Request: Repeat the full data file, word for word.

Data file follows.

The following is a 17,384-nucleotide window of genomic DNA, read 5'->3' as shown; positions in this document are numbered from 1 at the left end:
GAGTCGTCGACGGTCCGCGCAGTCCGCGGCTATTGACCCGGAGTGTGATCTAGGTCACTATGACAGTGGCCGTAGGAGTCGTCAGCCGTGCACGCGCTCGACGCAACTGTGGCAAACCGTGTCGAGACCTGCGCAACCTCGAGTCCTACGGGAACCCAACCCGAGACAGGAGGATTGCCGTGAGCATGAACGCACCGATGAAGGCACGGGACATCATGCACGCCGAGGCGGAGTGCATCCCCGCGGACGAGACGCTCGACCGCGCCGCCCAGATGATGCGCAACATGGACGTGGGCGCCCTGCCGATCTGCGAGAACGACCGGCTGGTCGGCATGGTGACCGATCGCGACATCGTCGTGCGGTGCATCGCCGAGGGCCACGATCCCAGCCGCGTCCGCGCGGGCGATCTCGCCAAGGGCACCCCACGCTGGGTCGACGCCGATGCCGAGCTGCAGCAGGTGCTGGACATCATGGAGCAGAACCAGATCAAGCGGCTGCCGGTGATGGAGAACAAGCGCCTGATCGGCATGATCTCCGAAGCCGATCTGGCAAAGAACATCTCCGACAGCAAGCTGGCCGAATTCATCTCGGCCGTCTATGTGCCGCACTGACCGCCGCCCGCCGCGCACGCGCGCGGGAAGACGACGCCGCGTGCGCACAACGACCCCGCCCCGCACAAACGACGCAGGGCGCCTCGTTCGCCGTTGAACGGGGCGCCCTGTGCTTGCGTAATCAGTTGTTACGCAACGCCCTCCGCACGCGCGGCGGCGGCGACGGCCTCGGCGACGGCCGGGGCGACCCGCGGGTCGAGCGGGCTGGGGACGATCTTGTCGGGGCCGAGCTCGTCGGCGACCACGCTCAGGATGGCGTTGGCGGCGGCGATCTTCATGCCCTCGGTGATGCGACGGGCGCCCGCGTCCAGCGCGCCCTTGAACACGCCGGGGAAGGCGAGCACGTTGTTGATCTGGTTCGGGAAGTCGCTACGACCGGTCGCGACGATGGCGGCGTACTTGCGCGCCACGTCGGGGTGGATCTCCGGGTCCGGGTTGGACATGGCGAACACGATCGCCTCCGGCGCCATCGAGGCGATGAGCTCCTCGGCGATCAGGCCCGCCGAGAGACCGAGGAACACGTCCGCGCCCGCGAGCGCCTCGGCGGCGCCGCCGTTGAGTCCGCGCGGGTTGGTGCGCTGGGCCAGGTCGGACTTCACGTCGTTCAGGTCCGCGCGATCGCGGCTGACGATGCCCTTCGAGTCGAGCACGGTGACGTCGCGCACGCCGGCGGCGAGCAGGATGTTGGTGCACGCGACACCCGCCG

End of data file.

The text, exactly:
The following is a 17,384-nucleotide window of genomic DNA, read 5'->3' as shown; positions in this document are numbered from 1 at the left end:
GAGTCGTCGACGGTCCGCGCAGTCCGCGGCTATTGACCCGGAGTGTGATCTAGGTCACTATGACAGTGGCCGTAGGAGTCGTCAGCCGTGCACGCGCTCGACGCAACTGTGGCAAACCGTGTCGAGACCTGCGCAACCTCGAGTCCTACGGGAACCCAACCCGAGACAGGAGGATTGCCGTGAGCATGAACGCACCGATGAAGGCACGGGACATCATGCACGCCGAGGCGGAGTGCATCCCCGCGGACGAGACGCTCGACCGCGCCGCCCAGATGATGCGCAACATGGACGTGGGCGCCCTGCCGATCTGCGAGAACGACCGGCTGGTCGGCATGGTGACCGATCGCGACATCGTCGTGCGGTGCATCGCCGAGGGCCACGATCCCAGCCGCGTCCGCGCGGGCGATCTCGCCAAGGGCACCCCACGCTGGGTCGACGCCGATGCCGAGCTGCAGCAGGTGCTGGACATCATGGAGCAGAACCAGATCAAGCGGCTGCCGGTGATGGAGAACAAGCGCCTGATCGGCATGATCTCCGAAGCCGATCTGGCAAAGAACATCTCCGACAGCAAGCTGGCCGAATTCATCTCGGCCGTCTATGTGCCGCACTGACCGCCGCCCGCCGCGCACGCGCGCGGGAAGACGACGCCGCGTGCGCACAACGACCCCGCCCCGCACAAACGACGCAGGGCGCCTCGTTCGCCGTTGAACGGGGCGCCCTGTGCTTGCGTAATCAGTTGTTACGCAACGCCCTCCGCACGCGCGGCGGCGGCGACGGCCTCGGCGACGGCCGGGGCGACCCGCGGGTCGAGCGGGCTGGGGACGATCTTGTCGGGGCCGAGCTCGTCGGCGACCACGCTCAGGATGGCGTTGGCGGCGGCGATCTTCATGCCCTCGGTGATGCGACGGGCGCCCGCGTCCAGCGCGCCCTTGAACACGCCGGGGAAGGCGAGCACGTTGTTGATCTGGTTCGGGAAGTCGCTACGACCGGTCGCGACGATGGCGGCGTACTTGCGCGCCACGTCGGGGTGGATCTCCGGGTCCGGGTTGGACATGGCGAACACGATCGCCTCCGGCGCCATCGAGGCGATGAGCTCCTCGGCGATCAGGCCCGCCGAGAGACCGAGGAACACGTCCGCGCCCGCGAGCGCCTCGGCGGCGCCGCCGTTGAGTCCGCGCGGGTTGGTGCGCTGGGCCAGGTCGGACTTCACGTCGTTCAGGTCCGCGCGATCGCGGCTGACGATGCCCTTCGAGTCGAGCACGGTGACGTCGCGCACGCCGGCGGCGAGCAGGATGTTGGTGCACGCGACACCCGCCG